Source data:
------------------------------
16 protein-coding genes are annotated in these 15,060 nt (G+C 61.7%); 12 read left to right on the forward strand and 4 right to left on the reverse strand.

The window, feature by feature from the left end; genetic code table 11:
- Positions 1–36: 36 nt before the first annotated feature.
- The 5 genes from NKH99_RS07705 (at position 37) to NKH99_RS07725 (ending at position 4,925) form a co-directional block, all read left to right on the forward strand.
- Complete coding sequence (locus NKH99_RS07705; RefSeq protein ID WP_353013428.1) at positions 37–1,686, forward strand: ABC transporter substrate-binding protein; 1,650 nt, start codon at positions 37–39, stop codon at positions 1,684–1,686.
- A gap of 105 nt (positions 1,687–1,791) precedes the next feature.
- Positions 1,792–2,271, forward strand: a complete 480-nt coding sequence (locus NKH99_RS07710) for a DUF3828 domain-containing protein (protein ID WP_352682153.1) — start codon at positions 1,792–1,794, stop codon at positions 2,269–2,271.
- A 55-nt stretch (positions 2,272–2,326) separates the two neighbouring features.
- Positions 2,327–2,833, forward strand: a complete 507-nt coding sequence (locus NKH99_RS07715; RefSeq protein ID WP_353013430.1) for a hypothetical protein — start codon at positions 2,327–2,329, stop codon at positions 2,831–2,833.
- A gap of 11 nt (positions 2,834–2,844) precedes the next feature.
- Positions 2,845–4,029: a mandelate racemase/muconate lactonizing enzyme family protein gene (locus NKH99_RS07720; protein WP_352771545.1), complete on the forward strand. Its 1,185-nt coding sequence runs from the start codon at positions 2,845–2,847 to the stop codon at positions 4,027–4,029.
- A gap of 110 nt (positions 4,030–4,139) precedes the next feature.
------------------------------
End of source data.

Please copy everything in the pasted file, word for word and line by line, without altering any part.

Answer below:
16 protein-coding genes are annotated in these 15,060 nt (G+C 61.7%); 12 read left to right on the forward strand and 4 right to left on the reverse strand.

The window, feature by feature from the left end; genetic code table 11:
- Positions 1–36: 36 nt before the first annotated feature.
- The 5 genes from NKH99_RS07705 (at position 37) to NKH99_RS07725 (ending at position 4,925) form a co-directional block, all read left to right on the forward strand.
- Complete coding sequence (locus NKH99_RS07705; RefSeq protein ID WP_353013428.1) at positions 37–1,686, forward strand: ABC transporter substrate-binding protein; 1,650 nt, start codon at positions 37–39, stop codon at positions 1,684–1,686.
- A gap of 105 nt (positions 1,687–1,791) precedes the next feature.
- Positions 1,792–2,271, forward strand: a complete 480-nt coding sequence (locus NKH99_RS07710) for a DUF3828 domain-containing protein (protein ID WP_352682153.1) — start codon at positions 1,792–1,794, stop codon at positions 2,269–2,271.
- A 55-nt stretch (positions 2,272–2,326) separates the two neighbouring features.
- Positions 2,327–2,833, forward strand: a complete 507-nt coding sequence (locus NKH99_RS07715; RefSeq protein ID WP_353013430.1) for a hypothetical protein — start codon at positions 2,327–2,329, stop codon at positions 2,831–2,833.
- A gap of 11 nt (positions 2,834–2,844) precedes the next feature.
- Positions 2,845–4,029: a mandelate racemase/muconate lactonizing enzyme family protein gene (locus NKH99_RS07720; protein WP_352771545.1), complete on the forward strand. Its 1,185-nt coding sequence runs from the start codon at positions 2,845–2,847 to the stop codon at positions 4,027–4,029.
- A gap of 110 nt (positions 4,030–4,139) precedes the next feature.